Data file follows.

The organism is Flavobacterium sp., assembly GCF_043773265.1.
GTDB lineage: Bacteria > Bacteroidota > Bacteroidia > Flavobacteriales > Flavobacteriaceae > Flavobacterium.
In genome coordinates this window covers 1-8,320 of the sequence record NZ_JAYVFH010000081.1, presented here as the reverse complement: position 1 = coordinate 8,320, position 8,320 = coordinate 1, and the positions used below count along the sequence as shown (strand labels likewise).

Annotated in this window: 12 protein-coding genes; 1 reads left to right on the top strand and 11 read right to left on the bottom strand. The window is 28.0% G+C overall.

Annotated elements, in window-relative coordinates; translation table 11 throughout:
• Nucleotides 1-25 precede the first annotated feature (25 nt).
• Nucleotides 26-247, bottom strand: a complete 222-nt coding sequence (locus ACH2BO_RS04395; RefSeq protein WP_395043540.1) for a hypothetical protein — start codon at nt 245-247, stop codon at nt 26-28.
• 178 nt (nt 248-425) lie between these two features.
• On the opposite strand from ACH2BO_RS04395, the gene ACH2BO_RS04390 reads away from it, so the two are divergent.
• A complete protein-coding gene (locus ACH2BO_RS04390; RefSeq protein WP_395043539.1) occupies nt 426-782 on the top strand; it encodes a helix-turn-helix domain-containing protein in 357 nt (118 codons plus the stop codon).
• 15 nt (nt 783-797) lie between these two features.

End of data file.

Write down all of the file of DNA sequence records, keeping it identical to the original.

The organism is Flavobacterium sp., assembly GCF_043773265.1.
GTDB lineage: Bacteria > Bacteroidota > Bacteroidia > Flavobacteriales > Flavobacteriaceae > Flavobacterium.
In genome coordinates this window covers 1-8,320 of the sequence record NZ_JAYVFH010000081.1, presented here as the reverse complement: position 1 = coordinate 8,320, position 8,320 = coordinate 1, and the positions used below count along the sequence as shown (strand labels likewise).

Annotated in this window: 12 protein-coding genes; 1 reads left to right on the top strand and 11 read right to left on the bottom strand. The window is 28.0% G+C overall.

Annotated elements, in window-relative coordinates; translation table 11 throughout:
• Nucleotides 1-25 precede the first annotated feature (25 nt).
• Nucleotides 26-247, bottom strand: a complete 222-nt coding sequence (locus ACH2BO_RS04395; RefSeq protein WP_395043540.1) for a hypothetical protein — start codon at nt 245-247, stop codon at nt 26-28.
• 178 nt (nt 248-425) lie between these two features.
• On the opposite strand from ACH2BO_RS04395, the gene ACH2BO_RS04390 reads away from it, so the two are divergent.
• A complete protein-coding gene (locus ACH2BO_RS04390; RefSeq protein WP_395043539.1) occupies nt 426-782 on the top strand; it encodes a helix-turn-helix domain-containing protein in 357 nt (118 codons plus the stop codon).
• 15 nt (nt 783-797) lie between these two features.